Tuesday, June 23, 2015

Fadom - Pantophobia (2014)

First, a moment of silence for the fact that Pantophobia is not, in fact, the fear of wearing pants, but rather the fear of just about everything under the Sun. Fadom reflect this with their choice of rather cheesy photo rendered cover artwork, a man crushed by all the world around him, though I'd imagine we might not fare much better off ourselves if the city was alight after a bloc party with a bunch of arsonist phantoms. This is a Greek thrash act that we might consider among the second or third tiers of that prolific but unsung scene; not as known as Suicidal Angels or Exarsis, but managing to score a deal through the recently defunct Athens Thrash Attack imprint. The title of the band's earlier EP, Thrash Bandicoot did not hold out much hope that this would turn into a high tier modern thrash act with anything on its mind beyond being 'in' on that oh-so-funny joke, thrash metal!!! But in their defense, Pantophobia hardly comes across as any sort of self-aware mockery of the medium, more a solid if ultimately unremarkable paean to a lot of the lesser known American acts of the later 80s.

There's a little bit of clinical, cutting melody to the guitars which recalls records like Kreator's Terrible Certainty or Destruction's Cracked Brain, but I actually got a strong whiff of Arizona's criminally underrated Atrophy, what with the biting, snarled vocals (also a little Schmier there), the gang shouts, and some of that appropriately saturated rhythm guitar...especially in the title track, which is not bad at all. Another influence I picked out was the Megadeth of the 1990-92 era, specifically the little groovy rocking guitar fills executed at the end of progressions like those in the unfortunately titled "Thrasholution (Thrash is Solution)". The tracks offer a pretty fair variety of breakout speed/heavy metal licks, mid-paced neck strainers, safe but well structured leads and melodies that capture a lot of their inspirations without ever threatening to surpass or innovate upon them. I think the mild reverb and other vocal effects used here due a lot to apply just the right quota of once-future nastiness to the delivery, but at the same time the rhythm section on the album seems to do little more than click with the construction of the guitar, in other words...this is a record driven purely by the guitarists (one of whom does vocals), and everything else just sort of falls in line.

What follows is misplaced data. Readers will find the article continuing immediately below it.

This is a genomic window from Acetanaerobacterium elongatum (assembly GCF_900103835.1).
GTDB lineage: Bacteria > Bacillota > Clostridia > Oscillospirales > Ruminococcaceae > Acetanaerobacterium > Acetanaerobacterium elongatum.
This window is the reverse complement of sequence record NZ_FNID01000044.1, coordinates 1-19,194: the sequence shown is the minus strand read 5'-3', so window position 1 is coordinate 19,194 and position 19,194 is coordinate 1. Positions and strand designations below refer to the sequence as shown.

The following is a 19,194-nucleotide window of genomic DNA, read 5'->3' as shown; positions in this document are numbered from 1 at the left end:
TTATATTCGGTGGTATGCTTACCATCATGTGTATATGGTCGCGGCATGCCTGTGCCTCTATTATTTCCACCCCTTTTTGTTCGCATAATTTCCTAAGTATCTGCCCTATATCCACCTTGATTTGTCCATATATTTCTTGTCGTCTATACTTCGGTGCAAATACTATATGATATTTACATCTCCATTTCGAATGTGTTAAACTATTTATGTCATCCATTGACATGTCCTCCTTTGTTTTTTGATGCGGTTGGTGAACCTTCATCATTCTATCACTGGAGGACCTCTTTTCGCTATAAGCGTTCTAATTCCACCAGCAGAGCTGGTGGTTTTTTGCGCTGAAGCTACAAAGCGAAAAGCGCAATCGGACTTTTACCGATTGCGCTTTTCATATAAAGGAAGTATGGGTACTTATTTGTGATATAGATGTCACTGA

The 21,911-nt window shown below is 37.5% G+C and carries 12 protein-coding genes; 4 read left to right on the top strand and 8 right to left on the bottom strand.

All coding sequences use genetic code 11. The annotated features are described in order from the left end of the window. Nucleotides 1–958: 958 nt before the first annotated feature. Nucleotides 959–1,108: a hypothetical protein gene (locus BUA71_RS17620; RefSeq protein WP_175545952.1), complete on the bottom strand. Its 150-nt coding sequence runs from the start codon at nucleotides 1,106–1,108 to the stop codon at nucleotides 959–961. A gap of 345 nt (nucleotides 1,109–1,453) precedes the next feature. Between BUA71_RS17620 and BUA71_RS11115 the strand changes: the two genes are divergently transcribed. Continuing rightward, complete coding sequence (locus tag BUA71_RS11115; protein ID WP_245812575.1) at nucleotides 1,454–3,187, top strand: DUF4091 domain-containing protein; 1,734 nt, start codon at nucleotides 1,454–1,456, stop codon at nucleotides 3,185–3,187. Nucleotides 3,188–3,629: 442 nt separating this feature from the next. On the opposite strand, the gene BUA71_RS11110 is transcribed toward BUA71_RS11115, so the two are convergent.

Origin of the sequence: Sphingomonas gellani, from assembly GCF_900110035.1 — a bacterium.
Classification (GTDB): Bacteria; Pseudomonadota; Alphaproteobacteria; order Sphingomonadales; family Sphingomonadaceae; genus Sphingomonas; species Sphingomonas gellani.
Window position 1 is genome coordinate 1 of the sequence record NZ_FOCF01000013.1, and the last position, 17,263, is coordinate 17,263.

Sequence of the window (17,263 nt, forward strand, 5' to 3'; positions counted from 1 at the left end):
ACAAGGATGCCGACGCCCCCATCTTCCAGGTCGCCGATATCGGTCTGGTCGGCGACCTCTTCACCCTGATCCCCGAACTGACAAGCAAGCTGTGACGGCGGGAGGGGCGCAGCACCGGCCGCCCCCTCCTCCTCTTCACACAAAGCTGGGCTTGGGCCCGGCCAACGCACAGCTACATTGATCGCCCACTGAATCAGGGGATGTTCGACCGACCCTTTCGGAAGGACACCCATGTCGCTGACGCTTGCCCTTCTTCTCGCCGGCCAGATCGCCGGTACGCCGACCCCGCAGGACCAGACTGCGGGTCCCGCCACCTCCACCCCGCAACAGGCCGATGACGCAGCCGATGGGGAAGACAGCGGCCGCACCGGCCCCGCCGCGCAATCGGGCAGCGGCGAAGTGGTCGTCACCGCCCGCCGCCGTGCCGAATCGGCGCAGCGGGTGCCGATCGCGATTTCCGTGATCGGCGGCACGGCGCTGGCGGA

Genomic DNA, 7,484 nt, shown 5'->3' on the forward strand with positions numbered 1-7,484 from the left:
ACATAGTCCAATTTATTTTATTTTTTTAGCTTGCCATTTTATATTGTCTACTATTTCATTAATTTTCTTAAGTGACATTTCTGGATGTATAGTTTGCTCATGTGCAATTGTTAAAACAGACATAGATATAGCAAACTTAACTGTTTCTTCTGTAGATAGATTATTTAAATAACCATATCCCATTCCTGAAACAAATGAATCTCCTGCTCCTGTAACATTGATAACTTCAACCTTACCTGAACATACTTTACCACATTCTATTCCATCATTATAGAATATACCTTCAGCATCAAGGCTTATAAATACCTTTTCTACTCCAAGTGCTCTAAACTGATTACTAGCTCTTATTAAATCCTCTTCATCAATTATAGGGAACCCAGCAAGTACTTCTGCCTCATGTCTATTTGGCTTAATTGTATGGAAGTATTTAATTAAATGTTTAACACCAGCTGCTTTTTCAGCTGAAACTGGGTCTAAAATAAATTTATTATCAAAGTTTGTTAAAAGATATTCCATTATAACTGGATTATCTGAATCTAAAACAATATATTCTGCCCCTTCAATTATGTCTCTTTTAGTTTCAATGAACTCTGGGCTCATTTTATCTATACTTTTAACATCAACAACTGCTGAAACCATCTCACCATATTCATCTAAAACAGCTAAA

Pantophobia is unlikely to turn heads enough to matter, but as derivative as it might seem in spots, it clearly shows the band's proclivity to do a little research into the bands they were giving tribute. Not all the riffs blaze, but there were enough of them to spark a little fire of nostalgia for back when nearly every thrash album I was buying felt like some pioneering force among my metal collection; when bands were taking the formulae of Slayer, Possessed, Metallica, Anthrax and the Germans and then running with them. I could do without the shitty "Thrash...." song titles (one of which is sadly the titular cut of their previous EP), but it seems like a crop of these bands feel like they have to wear that as a badge or all the fucking poseurs in the audience won't recognize them for what they are. The down side is that the practice ends up painting its users in quite the same strokes. Which is clearly not necessary for Fadom, because they are a solid group with a lot of the right sounds and influences that has no need whatsoever to devolve into pizza party territory. "I get it, I get that you are playing thrash metal, or else I would not have checked you out to begin with." So, apart from a few annoying choices like that, Pantophobia is not bad at all...I banged my head a few times, remembered why I liked this music in the first place, why I continue to enjoy and defend it decades later, and that's how these things go.

Verdict: Win [7/10]


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